of action for injuries to the person or to the reputation, this proviso restricts survival only to those tort actions in which damages for personal injuries are sought and that even in those cases there can be no recovery for pain and suffering. Were this line of reasoning to be adopted, the result would be not only that rights of action for injury to reputation would not survive, but that even other rights based on torts, such as rights of action for property damage would also abate as a result of the death of either the plaintiff or the defendant. Rights of action for property damage survived under the old statute, however. In other words, this interpretation of the Act of June 19, 1948 would lead to narrowing the previously existing rule as to survival of actions, instead of broadening it. To reach such a result would be tantamount to frustrating and defeating the obvious intention of the Congress.
The 1948 statute was enacted for the purpose of abrogating, in part at least, the harsh rule of the common law on the subject of survival. Its objective was to expand rather than to limit survival of rights of action. Naturally in construing statutes it is the duty of the Courts to give effect to the intention of the legislative branch of the Government insofar as possible.
A difficulty is indeed created by the use of the phrase 'tort actions' in the proviso. This clause quite obviously, however, relates to suits to recover damages for personal injuries. Applying the well recognized maxim of statutory construction, noscitur a sociis, the words 'tort actions', being used in connection with rights of action for damages for physical injury, should be construed to refer to actions for personal injuries and not to tort actions generally. So interpreted the proviso would read as though it were phrased as follows: 'Provided, however, That in actions for personal injuries, the said right of action shall be limited to damages for physical injury, excluding, however, pain and suffering resulting therefrom.
This analysis would seem to render the section clear. It repeals the exception of the prior statute that causes of action for injuries to the person or to the reputation shall not survive, thereby extending survival to all rights of action whatsoever. The proviso, however, limits the measure of damages to be recovered in actions for personal injuries to damages for physical injury, excluding compensation for pain and suffering. In other words, in case either the plaintiff or the defendant in an action for personal injuries dies, the measure of damages becomes limited to damages for physical injury other than pain and suffering. The result is that there can be no recovery for pain, suffering or mental anguish in such a case. In effect, only pecuniary damages, such as medical and hospital expenses, and loss of earnings may be recovered.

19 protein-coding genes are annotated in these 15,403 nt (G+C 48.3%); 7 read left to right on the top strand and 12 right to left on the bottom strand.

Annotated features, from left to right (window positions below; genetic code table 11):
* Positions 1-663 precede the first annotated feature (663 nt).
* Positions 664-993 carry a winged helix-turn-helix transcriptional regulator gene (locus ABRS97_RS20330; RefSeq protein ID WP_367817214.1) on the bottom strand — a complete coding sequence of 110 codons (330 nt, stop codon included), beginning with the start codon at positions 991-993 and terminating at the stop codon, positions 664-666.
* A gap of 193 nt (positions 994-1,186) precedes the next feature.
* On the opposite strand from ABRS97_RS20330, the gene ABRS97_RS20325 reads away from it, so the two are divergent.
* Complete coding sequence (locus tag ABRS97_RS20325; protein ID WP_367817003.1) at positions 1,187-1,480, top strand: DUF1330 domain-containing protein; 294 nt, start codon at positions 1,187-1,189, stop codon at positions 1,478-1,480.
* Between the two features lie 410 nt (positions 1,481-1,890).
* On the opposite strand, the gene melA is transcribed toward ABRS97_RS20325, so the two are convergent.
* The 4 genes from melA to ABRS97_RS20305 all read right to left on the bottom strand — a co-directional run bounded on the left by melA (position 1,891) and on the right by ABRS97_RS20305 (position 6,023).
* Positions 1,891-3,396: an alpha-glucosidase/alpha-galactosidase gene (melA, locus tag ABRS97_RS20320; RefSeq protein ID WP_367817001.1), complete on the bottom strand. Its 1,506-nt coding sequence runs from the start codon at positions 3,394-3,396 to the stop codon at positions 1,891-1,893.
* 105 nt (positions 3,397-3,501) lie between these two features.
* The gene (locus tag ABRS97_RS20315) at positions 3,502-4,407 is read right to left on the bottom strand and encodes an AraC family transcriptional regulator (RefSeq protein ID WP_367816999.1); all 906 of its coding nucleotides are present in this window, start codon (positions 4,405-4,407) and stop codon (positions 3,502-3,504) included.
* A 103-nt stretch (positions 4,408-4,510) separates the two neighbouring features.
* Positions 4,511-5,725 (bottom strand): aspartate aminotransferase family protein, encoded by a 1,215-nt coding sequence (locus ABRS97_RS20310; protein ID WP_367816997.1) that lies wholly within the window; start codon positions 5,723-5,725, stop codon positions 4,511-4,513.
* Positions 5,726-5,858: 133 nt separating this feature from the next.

The doctrine, noscitur a sociis, means that the significance of a doubtful word may be ascertained by reference to the meaning of words associated with it. This principle has frequently been invoked by the Courts in order to effectuate the obvious intent of the legislature, United States v. Baumgartner, D.C., 259 F. 722, 724; United States v. One Ford Coupe, D.C., 33 F.Supp. 291, 292; Aiken v. Wasson, 24 N.Y. 482, 484.
It is also well settled that a statute should not be so construed as to arrive at an absurd or unjust result or one obviously not intended by the legislature. In applying this principle the courts have gone so far as to place a restricted meaning on a broad term in a statute, or to read an exception into it not found in the express language of the enactment, United States v. Kirby, 7 Wall. 482, 486, 19 L. Ed. 278; United States v. Church of the Holy Trinity, 143 U.S. 457, 12 S. Ct. 511, 36 L. Ed. 226; Helvering v. New York Trust Co., 292 U.S. 455, 54 S. Ct. 806, 78 L. Ed. 1361.
In United States v. Kirby, supra, 7 Wall. at pages 486-487, Mr. Justice Field made the following statement:
'All laws should receive a sensible construction. General terms should be so limited in their application as not to lead to injustice, oppression, or an absurd consequence. It will always, therefore, be presumed that the legislature intended exceptions to its language, which would avoid results of this character. The reason of the law in such cases should prevail over its letter.
'The common sense of man approves the judgment mentioned by Puffendorf, that the Bolognian law which enacted, 'that whoever drew blood in the streets should be punished with the utmost severity', did not extend to the surgeon who opened the vein of a person that fell down in the street in a fit. The same common sense accepts the ruling, cited by Plowden, that the statute of 1st Edward II, which enacts that a prisoner who breaks prison shall be guilty of felony, does not extend to a prisoner who breaks out when the prison is on fire- 'for he is not to be hanged because he would not stay to be burnt'.'
In the light of the foregoing considerations, the Court reaches the conclusion that as a result of the enactment of the 1948 statute, all rights of action including those for personal injuries, libel and slander now survive, subject to a limitation on the measure of damages that may be recovered in an action for personal injuries in the event of the death of the plaintiff or defendant.
Motion to dismiss denied.
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